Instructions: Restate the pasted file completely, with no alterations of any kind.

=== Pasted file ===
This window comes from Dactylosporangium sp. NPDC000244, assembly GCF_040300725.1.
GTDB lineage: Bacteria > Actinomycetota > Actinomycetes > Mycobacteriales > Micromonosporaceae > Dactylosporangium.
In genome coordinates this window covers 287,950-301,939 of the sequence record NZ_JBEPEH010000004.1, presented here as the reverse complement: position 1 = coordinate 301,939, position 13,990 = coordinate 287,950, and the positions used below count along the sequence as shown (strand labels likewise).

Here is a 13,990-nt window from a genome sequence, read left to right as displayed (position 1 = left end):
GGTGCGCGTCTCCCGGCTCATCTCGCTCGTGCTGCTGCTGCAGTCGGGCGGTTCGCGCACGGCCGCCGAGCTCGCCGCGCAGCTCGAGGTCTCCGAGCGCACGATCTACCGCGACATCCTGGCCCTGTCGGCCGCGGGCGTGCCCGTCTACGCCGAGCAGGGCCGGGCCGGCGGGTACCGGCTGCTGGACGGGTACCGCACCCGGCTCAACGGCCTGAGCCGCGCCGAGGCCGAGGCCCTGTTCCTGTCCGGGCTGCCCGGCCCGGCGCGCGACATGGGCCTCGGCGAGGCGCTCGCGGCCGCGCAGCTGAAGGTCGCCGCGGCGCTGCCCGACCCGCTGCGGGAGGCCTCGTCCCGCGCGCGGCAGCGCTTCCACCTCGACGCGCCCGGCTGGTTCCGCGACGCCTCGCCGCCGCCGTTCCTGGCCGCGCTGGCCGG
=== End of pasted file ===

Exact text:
This window comes from Dactylosporangium sp. NPDC000244, assembly GCF_040300725.1.
GTDB lineage: Bacteria > Actinomycetota > Actinomycetes > Mycobacteriales > Micromonosporaceae > Dactylosporangium.
In genome coordinates this window covers 287,950-301,939 of the sequence record NZ_JBEPEH010000004.1, presented here as the reverse complement: position 1 = coordinate 301,939, position 13,990 = coordinate 287,950, and the positions used below count along the sequence as shown (strand labels likewise).

Here is a 13,990-nt window from a genome sequence, read left to right as displayed (position 1 = left end):
GGTGCGCGTCTCCCGGCTCATCTCGCTCGTGCTGCTGCTGCAGTCGGGCGGTTCGCGCACGGCCGCCGAGCTCGCCGCGCAGCTCGAGGTCTCCGAGCGCACGATCTACCGCGACATCCTGGCCCTGTCGGCCGCGGGCGTGCCCGTCTACGCCGAGCAGGGCCGGGCCGGCGGGTACCGGCTGCTGGACGGGTACCGCACCCGGCTCAACGGCCTGAGCCGCGCCGAGGCCGAGGCCCTGTTCCTGTCCGGGCTGCCCGGCCCGGCGCGCGACATGGGCCTCGGCGAGGCGCTCGCGGCCGCGCAGCTGAAGGTCGCCGCGGCGCTGCCCGACCCGCTGCGGGAGGCCTCGTCCCGCGCGCGGCAGCGCTTCCACCTCGACGCGCCCGGCTGGTTCCGCGACGCCTCGCCGCCGCCGTTCCTGGCCGCGCTGGCCGG